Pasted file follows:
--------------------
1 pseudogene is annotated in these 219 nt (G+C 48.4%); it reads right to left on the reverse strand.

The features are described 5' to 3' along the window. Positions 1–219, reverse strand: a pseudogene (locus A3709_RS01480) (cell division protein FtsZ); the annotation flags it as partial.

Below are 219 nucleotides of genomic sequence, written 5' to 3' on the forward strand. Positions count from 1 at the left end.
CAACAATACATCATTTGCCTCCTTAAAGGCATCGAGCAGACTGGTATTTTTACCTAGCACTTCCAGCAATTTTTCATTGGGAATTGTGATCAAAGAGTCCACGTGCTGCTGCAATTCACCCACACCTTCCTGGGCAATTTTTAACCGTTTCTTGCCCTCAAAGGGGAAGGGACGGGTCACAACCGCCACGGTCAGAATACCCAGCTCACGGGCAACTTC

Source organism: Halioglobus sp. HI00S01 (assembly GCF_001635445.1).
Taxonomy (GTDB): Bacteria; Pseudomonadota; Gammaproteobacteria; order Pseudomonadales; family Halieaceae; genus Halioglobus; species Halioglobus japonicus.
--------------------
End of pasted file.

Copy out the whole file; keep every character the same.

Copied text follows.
1 pseudogene is annotated in these 219 nt (G+C 48.4%); it reads right to left on the reverse strand.

The features are described 5' to 3' along the window. Positions 1–219, reverse strand: a pseudogene (locus A3709_RS01480) (cell division protein FtsZ); the annotation flags it as partial.

Below are 219 nucleotides of genomic sequence, written 5' to 3' on the forward strand. Positions count from 1 at the left end.
CAACAATACATCATTTGCCTCCTTAAAGGCATCGAGCAGACTGGTATTTTTACCTAGCACTTCCAGCAATTTTTCATTGGGAATTGTGATCAAAGAGTCCACGTGCTGCTGCAATTCACCCACACCTTCCTGGGCAATTTTTAACCGTTTCTTGCCCTCAAAGGGGAAGGGACGGGTCACAACCGCCACGGTCAGAATACCCAGCTCACGGGCAACTTC

Source organism: Halioglobus sp. HI00S01 (assembly GCF_001635445.1).
Taxonomy (GTDB): Bacteria; Pseudomonadota; Gammaproteobacteria; order Pseudomonadales; family Halieaceae; genus Halioglobus; species Halioglobus japonicus.